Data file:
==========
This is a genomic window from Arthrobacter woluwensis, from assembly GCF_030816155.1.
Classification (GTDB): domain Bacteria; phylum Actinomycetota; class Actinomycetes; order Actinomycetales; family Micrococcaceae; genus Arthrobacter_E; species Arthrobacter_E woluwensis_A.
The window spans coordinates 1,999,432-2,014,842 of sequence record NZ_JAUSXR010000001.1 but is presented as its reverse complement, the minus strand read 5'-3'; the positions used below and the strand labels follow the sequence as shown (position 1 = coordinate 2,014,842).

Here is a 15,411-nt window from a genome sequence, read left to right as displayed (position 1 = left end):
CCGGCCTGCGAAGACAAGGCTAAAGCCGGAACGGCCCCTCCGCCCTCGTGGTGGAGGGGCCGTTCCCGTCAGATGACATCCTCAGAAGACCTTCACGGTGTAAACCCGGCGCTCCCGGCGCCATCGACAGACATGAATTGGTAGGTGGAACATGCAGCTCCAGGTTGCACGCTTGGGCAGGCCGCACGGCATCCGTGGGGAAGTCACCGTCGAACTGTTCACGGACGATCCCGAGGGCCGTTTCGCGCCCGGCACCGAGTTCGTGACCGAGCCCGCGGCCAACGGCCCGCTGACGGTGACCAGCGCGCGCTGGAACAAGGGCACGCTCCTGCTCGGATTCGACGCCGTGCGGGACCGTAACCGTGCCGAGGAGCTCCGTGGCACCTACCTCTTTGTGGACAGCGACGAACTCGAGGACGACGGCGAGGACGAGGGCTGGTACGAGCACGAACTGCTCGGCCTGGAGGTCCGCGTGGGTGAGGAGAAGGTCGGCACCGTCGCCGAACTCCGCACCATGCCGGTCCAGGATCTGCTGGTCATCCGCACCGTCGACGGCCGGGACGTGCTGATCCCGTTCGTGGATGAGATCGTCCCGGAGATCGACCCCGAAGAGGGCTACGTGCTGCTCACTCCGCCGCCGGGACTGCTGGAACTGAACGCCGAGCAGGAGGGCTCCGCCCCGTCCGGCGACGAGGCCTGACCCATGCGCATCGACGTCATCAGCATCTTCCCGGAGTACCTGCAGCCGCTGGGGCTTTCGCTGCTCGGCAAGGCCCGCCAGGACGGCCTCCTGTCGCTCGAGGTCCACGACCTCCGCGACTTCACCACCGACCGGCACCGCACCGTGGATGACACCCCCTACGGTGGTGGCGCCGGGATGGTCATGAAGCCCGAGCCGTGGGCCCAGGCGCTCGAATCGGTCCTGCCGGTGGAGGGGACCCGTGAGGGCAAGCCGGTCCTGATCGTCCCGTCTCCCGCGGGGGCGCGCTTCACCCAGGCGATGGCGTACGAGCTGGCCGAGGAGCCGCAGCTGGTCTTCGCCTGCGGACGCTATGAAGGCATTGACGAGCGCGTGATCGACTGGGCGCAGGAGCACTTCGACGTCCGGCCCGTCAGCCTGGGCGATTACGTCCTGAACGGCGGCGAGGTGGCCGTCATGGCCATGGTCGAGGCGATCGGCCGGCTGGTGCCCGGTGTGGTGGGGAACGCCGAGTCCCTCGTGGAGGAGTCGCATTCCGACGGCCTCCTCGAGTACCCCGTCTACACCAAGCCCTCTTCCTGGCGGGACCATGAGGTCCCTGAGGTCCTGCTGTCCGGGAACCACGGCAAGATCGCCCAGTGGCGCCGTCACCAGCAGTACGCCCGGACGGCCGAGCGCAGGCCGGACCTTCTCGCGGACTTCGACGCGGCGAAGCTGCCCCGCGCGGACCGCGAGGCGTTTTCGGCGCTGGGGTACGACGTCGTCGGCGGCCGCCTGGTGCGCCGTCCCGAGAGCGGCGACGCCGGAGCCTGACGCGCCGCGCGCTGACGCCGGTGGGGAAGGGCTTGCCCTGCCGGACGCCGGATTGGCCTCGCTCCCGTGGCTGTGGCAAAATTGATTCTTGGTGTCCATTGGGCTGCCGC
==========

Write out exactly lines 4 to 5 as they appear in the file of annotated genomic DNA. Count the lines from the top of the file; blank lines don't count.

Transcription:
Here is a 15,411-nt window from a genome sequence, read left to right as displayed (position 1 = left end):
CCGGCCTGCGAAGACAAGGCTAAAGCCGGAACGGCCCCTCCGCCCTCGTGGTGGAGGGGCCGTTCCCGTCAGATGACATCCTCAGAAGACCTTCACGGTGTAAACCCGGCGCTCCCGGCGCCATCGACAGACATGAATTGGTAGGTGGAACATGCAGCTCCAGGTTGCACGCTTGGGCAGGCCGCACGGCATCCGTGGGGAAGTCACCGTCGAACTGTTCACGGACGATCCCGAGGGCCGTTTCGCGCCCGGCACCGAGTTCGTGACCGAGCCCGCGGCCAACGGCCCGCTGACGGTGACCAGCGCGCGCTGGAACAAGGGCACGCTCCTGCTCGGATTCGACGCCGTGCGGGACCGTAACCGTGCCGAGGAGCTCCGTGGCACCTACCTCTTTGTGGACAGCGACGAACTCGAGGACGACGGCGAGGACGAGGGCTGGTACGAGCACGAACTGCTCGGCCTGGAGGTCCGCGTGGGTGAGGAGAAGGTCGGCACCGTCGCCGAACTCCGCACCATGCCGGTCCAGGATCTGCTGGTCATCCGCACCGTCGACGGCCGGGACGTGCTGATCCCGTTCGTGGATGAGATCGTCCCGGAGATCGACCCCGAAGAGGGCTACGTGCTGCTCACTCCGCCGCCGGGACTGCTGGAACTGAACGCCGAGCAGGAGGGCTCCGCCCCGTCCGGCGACGAGGCCTGACCCATGCGCATCGACGTCATCAGCATCTTCCCGGAGTACCTGCAGCCGCTGGGGCTTTCGCTGCTCGGCAAGGCCCGCCAGGACGGCCTCCTGTCGCTCGAGGTCCACGACCTCCGCGACTTCACCACCGACCGGCACCGCACCGTGGATGACACCCCCTACGGTGGTGGCGCCGGGATGGTCATGAAGCCCGAGCCGTGGGCCCAGGCGCTCGAATCGGTCCTGCCGGTGGAGGGGACCCGTGAGGGCAAGCCGGTCCTGATCGTCCCGTCTCCCGCGGGGGCGCGCTTCACCCAGGCGATGGCGTACGAGCTGGCCGAGGAGCCGCAGCTGGTCTTCGCCTGCGGACGCTATGAAGGCATTGACGAGCGCGTGATCGACTGGGCGCAGGAGCACTTCGACGTCCGGCCCGTCAGCCTGGGCGATTACGTCCTGAACGGCGGCGAGGTGGCCGTCATGGCCATGGTCGAGGCGATCGGCCGGCTGGTGCCCGGTGTGGTGGGGAACGCCGAGTCCCTCGTGGAGGAGTCGCATTCCGACGGCCTCCTCGAGTACCCCGTCTACACCAAGCCCTCTTCCTGGCGGGACCATGAGGTCCCTGAGGTCCTGCTGTCCGGGAACCACGGCAAGATCGCCCAGTGGCGCCGTCACCAGCAGTACGCCCGGACGGCCGAGCGCAGGCCGGACCTTCTCGCGGACTTCGACGCGGCGAAGCTGCCCCGCGCGGACCGCGAGGCGTTTTCGGCGCTGGGGTACGACGTCGTCGGCGGCCGCCTGGTGCGCCGTCCCGAGAGCGGCGACGCCGGAGCCTGACGCGCCGCGCGCTGACGCCGGTGGGGAAGGGCTTGCCCTGCCGGACGCCGGATTGGCCTCGCTCCCGTGGCTGTGGCAAAATTGATTCTTGGTGTCCATTGGGCTGCCGC